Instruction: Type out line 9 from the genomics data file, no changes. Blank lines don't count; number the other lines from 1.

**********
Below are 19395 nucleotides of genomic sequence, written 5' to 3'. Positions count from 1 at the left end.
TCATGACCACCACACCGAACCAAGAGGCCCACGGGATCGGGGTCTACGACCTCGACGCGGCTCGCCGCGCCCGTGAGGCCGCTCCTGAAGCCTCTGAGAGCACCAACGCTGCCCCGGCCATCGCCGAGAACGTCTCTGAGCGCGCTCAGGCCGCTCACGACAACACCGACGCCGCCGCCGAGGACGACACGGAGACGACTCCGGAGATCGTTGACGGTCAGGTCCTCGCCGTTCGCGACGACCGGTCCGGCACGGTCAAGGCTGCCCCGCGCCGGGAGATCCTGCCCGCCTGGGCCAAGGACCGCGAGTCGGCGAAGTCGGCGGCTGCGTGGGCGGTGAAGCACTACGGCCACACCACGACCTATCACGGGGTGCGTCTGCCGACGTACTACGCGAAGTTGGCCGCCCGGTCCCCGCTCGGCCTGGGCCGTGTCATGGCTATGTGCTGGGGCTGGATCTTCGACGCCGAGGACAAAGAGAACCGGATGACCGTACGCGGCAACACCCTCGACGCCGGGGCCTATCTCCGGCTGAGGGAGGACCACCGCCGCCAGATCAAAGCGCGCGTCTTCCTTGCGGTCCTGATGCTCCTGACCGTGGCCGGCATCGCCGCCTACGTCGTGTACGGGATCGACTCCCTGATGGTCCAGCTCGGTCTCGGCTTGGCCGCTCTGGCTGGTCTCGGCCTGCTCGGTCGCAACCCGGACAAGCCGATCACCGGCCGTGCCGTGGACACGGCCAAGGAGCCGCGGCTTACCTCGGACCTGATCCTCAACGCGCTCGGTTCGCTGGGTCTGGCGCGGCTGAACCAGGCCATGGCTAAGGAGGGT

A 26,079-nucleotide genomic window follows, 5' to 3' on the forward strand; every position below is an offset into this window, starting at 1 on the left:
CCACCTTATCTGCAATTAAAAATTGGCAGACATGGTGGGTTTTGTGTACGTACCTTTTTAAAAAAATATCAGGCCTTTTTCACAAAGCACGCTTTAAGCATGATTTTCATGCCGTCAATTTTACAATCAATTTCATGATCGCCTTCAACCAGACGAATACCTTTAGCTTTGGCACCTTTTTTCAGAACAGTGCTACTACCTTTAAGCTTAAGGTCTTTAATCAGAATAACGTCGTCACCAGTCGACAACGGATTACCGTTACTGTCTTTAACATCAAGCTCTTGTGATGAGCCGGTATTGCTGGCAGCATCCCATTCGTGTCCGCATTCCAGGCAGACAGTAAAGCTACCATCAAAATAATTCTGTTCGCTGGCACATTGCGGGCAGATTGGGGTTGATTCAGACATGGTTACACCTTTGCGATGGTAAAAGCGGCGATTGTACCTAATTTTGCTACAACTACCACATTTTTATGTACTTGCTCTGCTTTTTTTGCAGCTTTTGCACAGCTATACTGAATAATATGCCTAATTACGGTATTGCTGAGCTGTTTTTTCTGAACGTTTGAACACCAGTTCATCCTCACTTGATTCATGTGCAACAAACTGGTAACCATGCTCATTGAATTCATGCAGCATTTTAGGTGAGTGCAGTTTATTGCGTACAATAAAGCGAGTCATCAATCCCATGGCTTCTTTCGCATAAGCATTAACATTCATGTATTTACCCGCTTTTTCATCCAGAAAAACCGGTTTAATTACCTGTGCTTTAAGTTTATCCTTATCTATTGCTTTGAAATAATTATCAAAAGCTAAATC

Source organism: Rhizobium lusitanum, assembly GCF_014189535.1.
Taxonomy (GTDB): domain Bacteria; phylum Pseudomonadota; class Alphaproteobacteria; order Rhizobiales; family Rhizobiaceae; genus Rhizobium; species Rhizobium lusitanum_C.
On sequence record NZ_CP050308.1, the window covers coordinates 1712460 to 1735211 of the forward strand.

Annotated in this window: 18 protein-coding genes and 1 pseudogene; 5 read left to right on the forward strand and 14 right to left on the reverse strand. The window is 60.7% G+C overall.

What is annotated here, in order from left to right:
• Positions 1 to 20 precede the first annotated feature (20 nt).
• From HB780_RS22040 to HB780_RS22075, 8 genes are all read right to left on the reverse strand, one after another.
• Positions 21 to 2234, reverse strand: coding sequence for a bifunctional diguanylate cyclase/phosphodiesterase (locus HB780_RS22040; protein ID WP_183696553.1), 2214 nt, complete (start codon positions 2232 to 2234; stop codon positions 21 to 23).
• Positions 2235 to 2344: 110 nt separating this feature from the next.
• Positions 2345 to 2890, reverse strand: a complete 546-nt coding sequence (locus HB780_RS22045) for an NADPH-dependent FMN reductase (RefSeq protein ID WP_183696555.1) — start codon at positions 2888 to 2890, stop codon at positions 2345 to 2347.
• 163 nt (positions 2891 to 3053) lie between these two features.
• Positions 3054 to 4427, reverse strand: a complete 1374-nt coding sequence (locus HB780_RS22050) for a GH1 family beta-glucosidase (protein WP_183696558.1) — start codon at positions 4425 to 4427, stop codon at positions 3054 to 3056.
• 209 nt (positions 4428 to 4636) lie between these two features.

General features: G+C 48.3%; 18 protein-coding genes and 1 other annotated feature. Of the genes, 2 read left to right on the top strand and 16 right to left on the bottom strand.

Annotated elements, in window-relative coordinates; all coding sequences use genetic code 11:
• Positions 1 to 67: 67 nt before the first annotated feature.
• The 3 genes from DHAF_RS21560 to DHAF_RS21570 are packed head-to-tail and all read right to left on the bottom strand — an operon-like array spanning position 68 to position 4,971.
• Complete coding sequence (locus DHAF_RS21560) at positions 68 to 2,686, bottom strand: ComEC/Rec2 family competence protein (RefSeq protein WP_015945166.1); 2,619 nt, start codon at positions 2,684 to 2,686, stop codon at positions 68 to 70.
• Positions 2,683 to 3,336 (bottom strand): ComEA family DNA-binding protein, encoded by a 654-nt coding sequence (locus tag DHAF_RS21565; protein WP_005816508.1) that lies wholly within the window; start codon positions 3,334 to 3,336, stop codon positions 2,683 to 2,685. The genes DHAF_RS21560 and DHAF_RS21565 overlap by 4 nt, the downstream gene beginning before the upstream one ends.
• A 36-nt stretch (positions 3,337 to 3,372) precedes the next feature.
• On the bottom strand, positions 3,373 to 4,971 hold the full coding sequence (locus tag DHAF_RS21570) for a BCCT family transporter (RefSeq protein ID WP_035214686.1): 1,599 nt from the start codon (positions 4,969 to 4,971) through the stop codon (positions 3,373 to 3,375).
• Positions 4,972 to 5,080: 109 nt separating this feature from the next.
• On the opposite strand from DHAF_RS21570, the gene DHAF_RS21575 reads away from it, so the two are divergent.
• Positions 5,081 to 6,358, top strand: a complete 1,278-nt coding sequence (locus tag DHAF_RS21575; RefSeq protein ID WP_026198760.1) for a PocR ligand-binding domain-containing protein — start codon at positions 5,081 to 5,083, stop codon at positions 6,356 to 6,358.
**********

What is annotated here, in order from left to right: